ThinkLONG

The Oxford Martin School Blog

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Latest

Nick Bostrom on artificial intelligence

From mechanical turks to science fiction novels, our mobile phones to The Terminator, we’ve long been fascinated by machine intelligence and its potential — both good and bad. We spoke to philosopher Nick Bostrom, author of Superinte... Read More »


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With Google joining the quantum computing race, how far are we from a game-changing breakthrough?

Dr Tristan Farrow analyses Google's increase in its investment in quantum computing, and explains the Oxford Martin School's approach to technology that could create a 'second information revolution'.  The fact that Googl... Read More »

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Free trade agreements need a human rights assessment

The European Union is pursuing a proactive policy to conclude free trade agreements with numerous countries around the world. The policy includes major trade partners of the EU such as the United States and Canada as well as emerging economies and de... Read More »

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Heart failure: gaps in knowledge and failures in treatment

In a systematic review and meta-analysis published in PLOS Medicine, The George Institute's Kazem Rahimi and colleagues report on the treatment of heart failure in low- and middle-income countries (LMICs). Based on 53 separate studies/d... Read More »

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Fact or fiction? What’s on your summer reading list?

Summer holidays were always full of books when I was a child and nothing much has changed. A holiday is a fantastic time to spend chunks of time – hours preferably – with your nose in a book. The question is, do you go for a big fat block... Read More »

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Human Migration: Myths, Hysteria and Facts

Migration is a hotly debated but poorly understood issue. Much conventional thinking about migration is based on myths rather than facts. Migration policies often fail because they are based on those same myths. It is therefore time that we learn to ... Read More »

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Much Hangs in the Balance in Indonesia’s Election

On July 9th some 140 million Indonesians went to the polls to vote for a new President.  It was only the country’s third direct presidential election, and certainly the closest, with two very different candidates.  Each declared ... Read More »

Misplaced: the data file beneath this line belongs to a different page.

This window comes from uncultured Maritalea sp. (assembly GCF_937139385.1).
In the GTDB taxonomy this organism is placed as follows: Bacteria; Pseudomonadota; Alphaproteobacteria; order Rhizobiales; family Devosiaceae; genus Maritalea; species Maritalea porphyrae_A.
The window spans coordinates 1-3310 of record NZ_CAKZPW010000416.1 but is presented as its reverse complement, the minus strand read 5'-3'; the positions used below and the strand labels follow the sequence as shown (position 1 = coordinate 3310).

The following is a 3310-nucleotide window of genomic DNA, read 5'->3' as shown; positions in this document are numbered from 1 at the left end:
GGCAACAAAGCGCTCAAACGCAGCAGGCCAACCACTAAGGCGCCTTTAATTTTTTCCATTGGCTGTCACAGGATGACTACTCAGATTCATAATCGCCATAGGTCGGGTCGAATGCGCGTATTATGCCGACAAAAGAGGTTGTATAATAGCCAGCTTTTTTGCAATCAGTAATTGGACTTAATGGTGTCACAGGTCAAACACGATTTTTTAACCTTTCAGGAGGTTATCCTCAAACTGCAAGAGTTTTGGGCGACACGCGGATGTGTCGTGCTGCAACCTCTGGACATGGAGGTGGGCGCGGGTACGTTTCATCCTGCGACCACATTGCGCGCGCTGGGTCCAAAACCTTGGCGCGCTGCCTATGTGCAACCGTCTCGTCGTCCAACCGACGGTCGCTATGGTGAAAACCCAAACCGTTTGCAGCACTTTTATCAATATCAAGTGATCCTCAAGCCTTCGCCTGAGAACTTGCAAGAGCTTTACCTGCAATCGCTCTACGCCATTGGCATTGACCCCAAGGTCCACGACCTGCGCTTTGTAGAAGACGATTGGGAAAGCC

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'A serious expansion of the British surveillance state'

Professor Ian Brown, a Principal Investigator at the Global Cyber Security Capacity Centre at the Oxford Martin School, is one of the signatories of an open letter from UK academic experts concerned at the the Data Retention and Investigato... Read More »

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Debating the future of technology and jobs at Camp Alphaville

The Financial Times's Camp Alphaville was billed as providing 'Peace. Love. Higher Returns' and as being like a 'festival for finance': it didn't disappoint. Taking place in a giant tent in London, containing ig... Read More »

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Q&A: Should we all become vegans to save the planet?

A study into the greenhouse gas emissions caused by different types of diet has for the first time provided quantitative evidence that going meat-free can dramatically reduce environmental impact. The paper, published in the journal Climati... Read More »

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As communications evolve, the state is struggling to agree ways to keep us safe

Home Secretary Theresa May last week renewed her call for changes in the law so that intelligence and law enforcement agencies have more powers to scrutinise online communications, insisting there is no programme of mass surveillance being ... Read More »

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What is more important than protecting the interests of future generations?

Our social and personal identity depends on what we inherited from our ancestors, but, at least as much as that, it is also determined by what we are able and willing to bequeath to our offspring. Today, we witness new social ties within the frame... Read More »